According to the U.S. Census report, Americans with Disabilities: 2010, close to eight percent of children under the age of 15 have a physical disability. For those 15-24, the probability of having a severe disability is 1 in 20. And while these figures are substantially lower than those associated with older adult populations, it nonetheless represents millions of tweens and teens who are living with a disability.
That means many families hit the road and fly the friendly skies while having to navigate the challenges that come with having a tween or teen with special needs. The following tips will help these families better plan and execute their future travel plans with ease.
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Check for wheelchair accessibility in advance
If you are using a vehicle that isn’t yours, traveling to an area you haven’t visited before, or are staying in a new place, research wheelchair accessibility options well in advance of your trip. Planning on hitting the road? Consider a *wheelchair accessible motor coach*. It’s a great option for families, especially those who want to avoid the hectic hustle and bustle of the airport.
If you’re staying in a hotel, ask for an accessible room, preferably on the first floor, as elevators are often turned off during emergencies. Confirm door widths – including bathroom door widths – and find out if there is an accessible shower in the room.
Non-stop flights can reduce delays
One of the biggest hurdles for any air traveler is the possibility that flights will be delayed or canceled entirely. For parents traveling with tweens or teenagers who have disabilities, a schedule shift can wreak havoc on carefully laid plans. For instance, the next available flight may not have made the necessary accommodations for your child because you were not originally scheduled on that flight.
With non-stop flights, for the most part, you can avoid such hassles, as one delayed flight won’t have a domino effect on your entire travel itinerary. However, flights longer than a few hours can become too much for some teenagers with different types of disabilities, such as autism or mood disorders. Balance the risks of delays and cancellations against the length of a non-stop flight and your child’s usual ability to cope with confined spaces for long periods of time.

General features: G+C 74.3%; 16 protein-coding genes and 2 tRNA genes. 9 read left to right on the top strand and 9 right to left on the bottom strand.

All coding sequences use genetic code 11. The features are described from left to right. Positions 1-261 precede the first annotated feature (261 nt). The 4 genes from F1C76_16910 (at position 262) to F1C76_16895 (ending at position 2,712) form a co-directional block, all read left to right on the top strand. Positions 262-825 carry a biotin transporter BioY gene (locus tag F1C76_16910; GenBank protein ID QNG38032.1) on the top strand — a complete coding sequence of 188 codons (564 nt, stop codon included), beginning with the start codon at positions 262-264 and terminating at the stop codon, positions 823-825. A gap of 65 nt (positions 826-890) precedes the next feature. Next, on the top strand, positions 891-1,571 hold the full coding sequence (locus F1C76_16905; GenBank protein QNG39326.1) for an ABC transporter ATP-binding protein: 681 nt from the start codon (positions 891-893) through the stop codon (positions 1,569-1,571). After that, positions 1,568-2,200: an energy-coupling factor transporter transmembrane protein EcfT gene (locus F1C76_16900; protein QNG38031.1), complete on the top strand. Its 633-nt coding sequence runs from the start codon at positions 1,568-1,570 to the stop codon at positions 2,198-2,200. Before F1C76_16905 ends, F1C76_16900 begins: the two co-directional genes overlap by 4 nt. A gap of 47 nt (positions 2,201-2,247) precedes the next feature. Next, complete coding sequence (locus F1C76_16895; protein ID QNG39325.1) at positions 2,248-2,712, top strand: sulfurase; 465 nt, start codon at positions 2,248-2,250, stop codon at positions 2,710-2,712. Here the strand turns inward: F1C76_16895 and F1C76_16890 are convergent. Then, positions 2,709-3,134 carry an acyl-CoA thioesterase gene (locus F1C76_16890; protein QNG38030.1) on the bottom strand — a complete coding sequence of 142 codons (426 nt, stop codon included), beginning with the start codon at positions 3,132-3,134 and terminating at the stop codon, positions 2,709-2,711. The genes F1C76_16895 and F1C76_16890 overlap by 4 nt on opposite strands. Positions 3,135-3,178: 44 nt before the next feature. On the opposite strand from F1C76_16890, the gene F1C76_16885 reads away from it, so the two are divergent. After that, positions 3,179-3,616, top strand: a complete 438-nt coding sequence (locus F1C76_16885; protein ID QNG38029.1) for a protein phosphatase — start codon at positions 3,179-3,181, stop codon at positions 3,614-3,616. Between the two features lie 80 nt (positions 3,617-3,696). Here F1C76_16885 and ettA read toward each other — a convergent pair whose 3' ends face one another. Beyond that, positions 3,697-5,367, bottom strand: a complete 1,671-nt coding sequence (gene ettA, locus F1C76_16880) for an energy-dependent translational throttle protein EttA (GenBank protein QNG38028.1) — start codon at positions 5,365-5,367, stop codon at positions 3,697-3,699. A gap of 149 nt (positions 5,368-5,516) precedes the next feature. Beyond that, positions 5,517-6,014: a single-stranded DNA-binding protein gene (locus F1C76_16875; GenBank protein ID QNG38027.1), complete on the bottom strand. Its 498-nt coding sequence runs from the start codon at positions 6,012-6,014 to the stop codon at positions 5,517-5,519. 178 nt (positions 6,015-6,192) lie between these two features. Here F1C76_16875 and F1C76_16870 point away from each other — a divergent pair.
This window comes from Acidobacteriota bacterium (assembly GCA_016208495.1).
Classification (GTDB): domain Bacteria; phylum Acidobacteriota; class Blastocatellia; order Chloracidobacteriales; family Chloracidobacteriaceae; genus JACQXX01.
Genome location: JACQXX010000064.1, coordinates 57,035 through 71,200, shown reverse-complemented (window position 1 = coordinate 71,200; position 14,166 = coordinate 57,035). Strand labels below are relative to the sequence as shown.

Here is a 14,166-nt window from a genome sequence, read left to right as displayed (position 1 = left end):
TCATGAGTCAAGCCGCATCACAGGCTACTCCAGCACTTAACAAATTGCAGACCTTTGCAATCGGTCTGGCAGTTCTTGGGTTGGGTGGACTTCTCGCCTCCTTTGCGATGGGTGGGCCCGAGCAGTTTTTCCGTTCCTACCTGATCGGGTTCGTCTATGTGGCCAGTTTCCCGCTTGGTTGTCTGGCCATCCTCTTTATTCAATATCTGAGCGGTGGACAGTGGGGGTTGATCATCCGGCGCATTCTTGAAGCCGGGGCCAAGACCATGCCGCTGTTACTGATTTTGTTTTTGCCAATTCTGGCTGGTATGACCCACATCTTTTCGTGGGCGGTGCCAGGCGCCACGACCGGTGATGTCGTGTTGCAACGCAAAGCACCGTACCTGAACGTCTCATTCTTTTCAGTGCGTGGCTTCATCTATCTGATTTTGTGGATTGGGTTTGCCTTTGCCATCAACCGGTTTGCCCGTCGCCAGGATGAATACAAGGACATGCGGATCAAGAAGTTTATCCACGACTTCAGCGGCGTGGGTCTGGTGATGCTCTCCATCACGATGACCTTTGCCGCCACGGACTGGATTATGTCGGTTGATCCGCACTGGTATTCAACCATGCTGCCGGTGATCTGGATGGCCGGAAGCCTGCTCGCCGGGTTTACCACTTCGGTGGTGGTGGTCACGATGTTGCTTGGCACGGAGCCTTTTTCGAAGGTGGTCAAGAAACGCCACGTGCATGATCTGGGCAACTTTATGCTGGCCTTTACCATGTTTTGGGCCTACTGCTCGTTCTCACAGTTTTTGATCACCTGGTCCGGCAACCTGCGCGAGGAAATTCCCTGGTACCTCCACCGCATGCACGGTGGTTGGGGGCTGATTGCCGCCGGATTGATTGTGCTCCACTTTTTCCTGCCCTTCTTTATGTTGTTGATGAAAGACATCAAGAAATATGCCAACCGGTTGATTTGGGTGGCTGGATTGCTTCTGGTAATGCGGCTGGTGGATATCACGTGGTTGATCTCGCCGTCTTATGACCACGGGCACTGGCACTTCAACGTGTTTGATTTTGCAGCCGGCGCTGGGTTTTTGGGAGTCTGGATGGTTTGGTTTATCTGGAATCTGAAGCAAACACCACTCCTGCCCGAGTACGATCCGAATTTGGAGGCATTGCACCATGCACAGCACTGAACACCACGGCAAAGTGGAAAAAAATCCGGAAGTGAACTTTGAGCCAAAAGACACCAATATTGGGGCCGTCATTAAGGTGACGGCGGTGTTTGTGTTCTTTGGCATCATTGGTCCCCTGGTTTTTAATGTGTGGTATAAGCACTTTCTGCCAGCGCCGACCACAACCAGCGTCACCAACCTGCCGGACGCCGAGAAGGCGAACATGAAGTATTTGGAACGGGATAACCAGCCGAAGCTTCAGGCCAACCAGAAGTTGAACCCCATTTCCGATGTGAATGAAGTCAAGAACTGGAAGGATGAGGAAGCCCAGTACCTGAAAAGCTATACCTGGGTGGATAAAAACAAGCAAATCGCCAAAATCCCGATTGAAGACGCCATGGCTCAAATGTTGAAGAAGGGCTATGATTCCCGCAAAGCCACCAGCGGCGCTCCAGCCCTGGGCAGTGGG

Bring your child’s service animal
If you’re driving, bringing along your child’s service dog is relatively simple. But if you’re flying, do some prep ahead of time to make sure you don’t run into any problems the day of your flight. First and foremost, know that your child’s service animal is allowed *on the plane* with them. Of course, just because the law says your child has a right to fly with their service dog doesn’t mean you won’t run into problems. Call the airport along with your airline a few days before your departure date to find out what preparations can be made ahead of time to ensure you aren’t hassled because of the presence of your four-legged helper.
Make a list of potential problems and develop a plan
Many parents of tweens and teenagers with special needs find it helpful to write out a list of the* challenges* they face on an ordinary day. Does your child become bored easily? Does he have trouble coping or focusing in noisy environments? Taking along plenty of travel-friendly activities and a noise-canceling headset can help overcome these problems.
Prepare for each potential obstacle and pack accordingly. If you’re able, you might consider sticking to a well-organized carry-on suitcase rather than checking a bag. This way, you’ll reduce the chances that your luggage could get lost. Certain challenges and circumstances can impact your travel arrangements, too. For example, you may decide to drive instead of fly if your child has a compromised immune system or if her condition makes it dangerous for her to become sick.
Practice runs and comfort items can help teens cope with travel stress
Remember, traveling can be just as stressful for your child as it can be for everyone else, if not more so. These effects are often amplified for teenagers with disabilities and can lead to communication difficulties. Imagine feeling anxious and hungry, thirsty, hot, cold, or just downright uncomfortable and not being able to communicate that to your family.
That’s why practice runs can be helpful for tweens and teens who have special needs. A no-pressure run-through on a day when you’re not actually traveling can help your child prepare for the sights, sounds, and experiences they will encounter when travel day arrives. If your child has a special comfort item or a favorite activity, be sure to take these items along to ease anxiety and offer welcome distractions.
Traveling with tweens and teens who have special needs requires a bit of flexibility and pre-planning, but it doesn’t have to guarantee a stressful travel experience for your family. In fact, with accessible options and travel programs, along with a few tips and strategies for planning ahead for unexpected obstacles and common challenges, travel can be an enjoyable experience for all.
About the author
Rebecca Moore fractured her ankle in a bike accident in March 2015. Temporarily disabled, she soon felt isolated from her peers and was crushed to realize this is a common problem for people with disabilities. She went on to create AbleRise.net with a friend in an effort to provide more disability resources and make the world a more caring place. Visit AbleRise.net to learn more.